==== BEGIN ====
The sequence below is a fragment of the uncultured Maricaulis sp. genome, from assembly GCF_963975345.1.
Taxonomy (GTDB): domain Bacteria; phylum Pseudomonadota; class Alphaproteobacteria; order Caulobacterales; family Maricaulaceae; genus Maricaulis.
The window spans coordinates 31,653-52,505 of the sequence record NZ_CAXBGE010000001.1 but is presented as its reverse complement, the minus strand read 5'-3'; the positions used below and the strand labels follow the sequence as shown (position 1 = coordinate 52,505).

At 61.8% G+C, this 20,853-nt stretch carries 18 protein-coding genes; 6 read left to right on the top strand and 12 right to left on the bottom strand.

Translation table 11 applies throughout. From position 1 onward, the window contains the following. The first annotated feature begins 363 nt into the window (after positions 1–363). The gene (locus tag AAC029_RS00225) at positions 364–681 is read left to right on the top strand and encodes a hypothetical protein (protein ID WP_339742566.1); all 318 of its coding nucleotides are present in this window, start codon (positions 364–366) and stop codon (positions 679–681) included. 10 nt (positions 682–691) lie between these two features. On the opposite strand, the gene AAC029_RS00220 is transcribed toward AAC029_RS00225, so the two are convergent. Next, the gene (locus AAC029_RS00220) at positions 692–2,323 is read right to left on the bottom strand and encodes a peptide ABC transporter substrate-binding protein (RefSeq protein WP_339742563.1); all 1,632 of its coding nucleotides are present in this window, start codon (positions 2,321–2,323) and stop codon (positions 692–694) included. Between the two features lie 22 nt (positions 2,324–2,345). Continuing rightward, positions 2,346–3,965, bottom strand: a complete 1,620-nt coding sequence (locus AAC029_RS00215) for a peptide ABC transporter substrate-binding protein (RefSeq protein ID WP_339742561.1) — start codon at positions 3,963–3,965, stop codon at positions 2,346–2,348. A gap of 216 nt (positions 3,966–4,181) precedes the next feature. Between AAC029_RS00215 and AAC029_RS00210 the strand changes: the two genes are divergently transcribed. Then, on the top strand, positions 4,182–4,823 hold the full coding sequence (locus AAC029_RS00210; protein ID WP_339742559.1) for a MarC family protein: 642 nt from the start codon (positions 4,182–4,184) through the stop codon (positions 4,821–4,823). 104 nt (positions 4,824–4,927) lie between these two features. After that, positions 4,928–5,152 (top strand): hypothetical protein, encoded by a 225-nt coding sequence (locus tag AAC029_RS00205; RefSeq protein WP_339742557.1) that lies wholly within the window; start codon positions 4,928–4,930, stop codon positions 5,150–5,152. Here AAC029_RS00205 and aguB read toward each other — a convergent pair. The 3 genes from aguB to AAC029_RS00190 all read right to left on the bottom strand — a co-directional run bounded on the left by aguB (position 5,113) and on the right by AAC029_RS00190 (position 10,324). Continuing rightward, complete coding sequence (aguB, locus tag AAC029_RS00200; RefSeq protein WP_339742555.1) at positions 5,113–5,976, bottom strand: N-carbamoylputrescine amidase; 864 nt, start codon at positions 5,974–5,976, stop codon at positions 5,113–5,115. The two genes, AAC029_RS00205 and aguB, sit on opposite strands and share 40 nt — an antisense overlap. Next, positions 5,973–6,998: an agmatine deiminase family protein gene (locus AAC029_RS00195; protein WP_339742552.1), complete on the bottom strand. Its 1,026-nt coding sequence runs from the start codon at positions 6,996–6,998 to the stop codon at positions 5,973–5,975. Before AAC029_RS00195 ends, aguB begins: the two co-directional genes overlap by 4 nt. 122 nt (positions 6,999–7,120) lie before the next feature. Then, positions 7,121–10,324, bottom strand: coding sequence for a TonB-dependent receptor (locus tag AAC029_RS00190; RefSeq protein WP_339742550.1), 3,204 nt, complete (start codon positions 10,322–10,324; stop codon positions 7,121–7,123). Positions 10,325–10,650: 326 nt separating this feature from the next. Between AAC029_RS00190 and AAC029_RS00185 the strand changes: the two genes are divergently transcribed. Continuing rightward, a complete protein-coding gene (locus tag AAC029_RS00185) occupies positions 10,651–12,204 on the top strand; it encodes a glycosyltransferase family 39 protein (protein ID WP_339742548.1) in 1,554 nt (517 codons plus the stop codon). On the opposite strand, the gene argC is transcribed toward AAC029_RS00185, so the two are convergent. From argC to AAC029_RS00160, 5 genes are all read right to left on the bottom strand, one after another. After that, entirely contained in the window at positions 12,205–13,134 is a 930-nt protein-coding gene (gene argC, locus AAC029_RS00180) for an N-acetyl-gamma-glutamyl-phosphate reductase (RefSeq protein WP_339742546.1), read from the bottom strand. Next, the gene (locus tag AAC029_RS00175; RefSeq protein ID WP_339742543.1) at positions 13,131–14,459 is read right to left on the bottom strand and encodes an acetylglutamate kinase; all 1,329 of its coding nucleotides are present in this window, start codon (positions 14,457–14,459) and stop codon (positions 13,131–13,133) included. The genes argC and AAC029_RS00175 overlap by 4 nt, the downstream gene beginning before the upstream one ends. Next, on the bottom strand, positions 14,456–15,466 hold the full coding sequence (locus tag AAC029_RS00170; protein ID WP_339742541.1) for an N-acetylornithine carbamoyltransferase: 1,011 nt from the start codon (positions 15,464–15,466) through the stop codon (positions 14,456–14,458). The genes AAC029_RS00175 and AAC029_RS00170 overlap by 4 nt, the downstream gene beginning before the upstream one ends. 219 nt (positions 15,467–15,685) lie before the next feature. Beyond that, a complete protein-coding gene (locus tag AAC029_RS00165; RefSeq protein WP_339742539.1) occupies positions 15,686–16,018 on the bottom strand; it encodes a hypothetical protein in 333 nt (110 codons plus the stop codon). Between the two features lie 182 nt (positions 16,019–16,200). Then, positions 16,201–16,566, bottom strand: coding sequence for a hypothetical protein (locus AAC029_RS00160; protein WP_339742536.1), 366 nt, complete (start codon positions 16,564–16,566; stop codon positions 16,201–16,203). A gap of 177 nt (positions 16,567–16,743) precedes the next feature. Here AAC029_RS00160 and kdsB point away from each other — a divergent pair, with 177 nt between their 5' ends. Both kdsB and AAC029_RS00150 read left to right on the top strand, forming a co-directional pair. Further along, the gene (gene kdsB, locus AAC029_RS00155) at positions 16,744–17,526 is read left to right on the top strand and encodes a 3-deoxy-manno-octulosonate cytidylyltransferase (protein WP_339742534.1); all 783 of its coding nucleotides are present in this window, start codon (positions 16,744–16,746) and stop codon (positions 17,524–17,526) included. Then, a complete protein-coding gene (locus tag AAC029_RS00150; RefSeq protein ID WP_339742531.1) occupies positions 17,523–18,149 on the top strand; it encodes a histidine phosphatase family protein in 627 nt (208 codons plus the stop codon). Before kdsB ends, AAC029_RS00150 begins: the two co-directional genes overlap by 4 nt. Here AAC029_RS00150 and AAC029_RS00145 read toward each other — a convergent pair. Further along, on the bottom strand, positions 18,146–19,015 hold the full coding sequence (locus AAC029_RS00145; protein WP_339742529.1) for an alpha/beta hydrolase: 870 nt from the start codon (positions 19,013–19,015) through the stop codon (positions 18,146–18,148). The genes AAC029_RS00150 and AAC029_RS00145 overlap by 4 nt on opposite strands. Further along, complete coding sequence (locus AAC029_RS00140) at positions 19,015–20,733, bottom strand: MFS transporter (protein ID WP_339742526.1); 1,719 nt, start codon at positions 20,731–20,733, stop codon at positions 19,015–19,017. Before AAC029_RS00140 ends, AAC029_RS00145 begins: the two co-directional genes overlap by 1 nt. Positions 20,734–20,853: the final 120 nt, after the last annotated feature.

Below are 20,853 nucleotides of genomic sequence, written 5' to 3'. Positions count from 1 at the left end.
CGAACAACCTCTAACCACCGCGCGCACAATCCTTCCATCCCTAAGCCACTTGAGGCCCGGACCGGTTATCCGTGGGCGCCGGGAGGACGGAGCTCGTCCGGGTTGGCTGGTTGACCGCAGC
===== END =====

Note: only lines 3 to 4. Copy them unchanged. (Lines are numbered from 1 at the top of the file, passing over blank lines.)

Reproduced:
The window spans coordinates 31,653-52,505 of the sequence record NZ_CAXBGE010000001.1 but is presented as its reverse complement, the minus strand read 5'-3'; the positions used below and the strand labels follow the sequence as shown (position 1 = coordinate 52,505).

At 61.8% G+C, this 20,853-nt stretch carries 18 protein-coding genes; 6 read left to right on the top strand and 12 right to left on the bottom strand.